From the kitchen party culture of the east coast to west coast jazz, Canada’s vibrant music scene boasts a spectacular roster of talent and innumerable ways for fans to enjoy the music. Canadian artists continue to pump out top-drawer recordings notably Calgary-based Grammy Award winning bluesman Donald Ray Johnson, Quebec City’s Carocol, Toronto’s Shakura S’Aida and Vancouver’s Randy Bachman of Bachman Turner Overdrive fame. Recently, Canadian artists made a strong showing at the US Grammy Awards and they may walk away with more awards when we celebrate Canadian talent at the upcoming JUNO Awards in March. Youthful stars such as pop dynamo Justin Beiber, jazz singer Nikki Yanofsky, and classical piano sensation Jan Liesicky have captured the world’s attention, standing shoulder to shoulder with the likes of jazz icon Oliver Jones , and renowned folk/pop artists Joni Mitchell, Neil Young, Bryan Adams, Bruce Coburn, Ian Tyson and Gordon Lightfoot. Events such as the Harvest Jazz & Blues Festival, Fredericton, New Brunswick, Toronto Beaches Jazz Festival, Winnipeg Folkfest, Calgary International Blues Festival and the Vancouver Island MusicFest speak to the range of dynamic, family-oriented events showcasing local, regional and international music. Live clubs have dedicated years to presenting Canadian music notably the Yardbird Suite in Edmonton that recently celebrated 50 years of bringing marvellous music to patrons, Bud’s on Broadway in Saskatoon and the Bistro a Jojo in Montreal. Distinguished venues such as Massey Hall in Toronto, Vancouver’s Orpheum and the Chrysler Theatre in Windsor are home to some of the finest symphony orchestras and opera companies in the world. Radio stations both commercial and commercial-free continue to profile the vast array of up and coming Canadian talent as well as reminding us of those that created the musical footprint. Television programming gives us Elvis Costello’s Spectacle, along with Bravo, Much Music, and CBC television that all profile musical greats for the planet to enjoy. Canadians and visitors to our fair nation can anticipate an exciting and eclectic music scene in any given community across the country, one simply has to choose from a myriad of selections of genres, styles and artists. We are proud of our music and are more than willing to share. Indeed we do, with our artists being picked up by record companies and setting off on tours around the globe for millions of fans. Cindy McLeod producer of the Calgary International Blues Festival calgarybluesfest.com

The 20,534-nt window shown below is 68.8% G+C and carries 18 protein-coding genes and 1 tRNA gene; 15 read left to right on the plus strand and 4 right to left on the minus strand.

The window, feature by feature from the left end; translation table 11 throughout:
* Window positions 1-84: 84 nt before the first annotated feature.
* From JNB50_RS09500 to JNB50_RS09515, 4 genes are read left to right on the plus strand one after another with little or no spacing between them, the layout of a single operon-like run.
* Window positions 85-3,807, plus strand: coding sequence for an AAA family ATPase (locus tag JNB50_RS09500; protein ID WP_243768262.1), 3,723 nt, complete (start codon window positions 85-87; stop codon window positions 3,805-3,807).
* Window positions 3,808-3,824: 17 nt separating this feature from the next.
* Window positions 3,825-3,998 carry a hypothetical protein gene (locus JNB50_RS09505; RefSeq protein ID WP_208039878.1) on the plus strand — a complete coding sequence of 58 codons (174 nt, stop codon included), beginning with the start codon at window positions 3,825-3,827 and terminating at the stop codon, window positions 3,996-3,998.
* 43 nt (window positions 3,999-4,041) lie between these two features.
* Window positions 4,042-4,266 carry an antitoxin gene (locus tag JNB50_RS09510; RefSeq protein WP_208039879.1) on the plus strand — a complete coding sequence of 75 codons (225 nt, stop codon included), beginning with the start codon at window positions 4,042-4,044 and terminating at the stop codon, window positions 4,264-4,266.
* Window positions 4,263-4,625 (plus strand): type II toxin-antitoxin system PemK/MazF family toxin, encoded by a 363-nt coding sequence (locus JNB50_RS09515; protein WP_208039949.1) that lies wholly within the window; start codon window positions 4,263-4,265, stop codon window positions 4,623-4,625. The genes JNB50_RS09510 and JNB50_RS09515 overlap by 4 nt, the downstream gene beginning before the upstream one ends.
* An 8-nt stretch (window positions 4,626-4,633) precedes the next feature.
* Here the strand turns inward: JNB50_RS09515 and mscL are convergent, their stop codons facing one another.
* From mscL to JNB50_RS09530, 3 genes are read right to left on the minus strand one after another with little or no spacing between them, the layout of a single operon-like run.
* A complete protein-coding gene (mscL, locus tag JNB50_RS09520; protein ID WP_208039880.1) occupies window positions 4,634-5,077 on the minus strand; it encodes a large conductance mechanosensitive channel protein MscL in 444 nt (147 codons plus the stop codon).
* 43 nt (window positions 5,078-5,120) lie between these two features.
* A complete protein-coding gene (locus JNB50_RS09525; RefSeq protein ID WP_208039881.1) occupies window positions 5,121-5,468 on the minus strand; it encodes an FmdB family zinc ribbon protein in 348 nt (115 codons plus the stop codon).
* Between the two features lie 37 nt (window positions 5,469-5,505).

BY JOÃO PAULO NUNES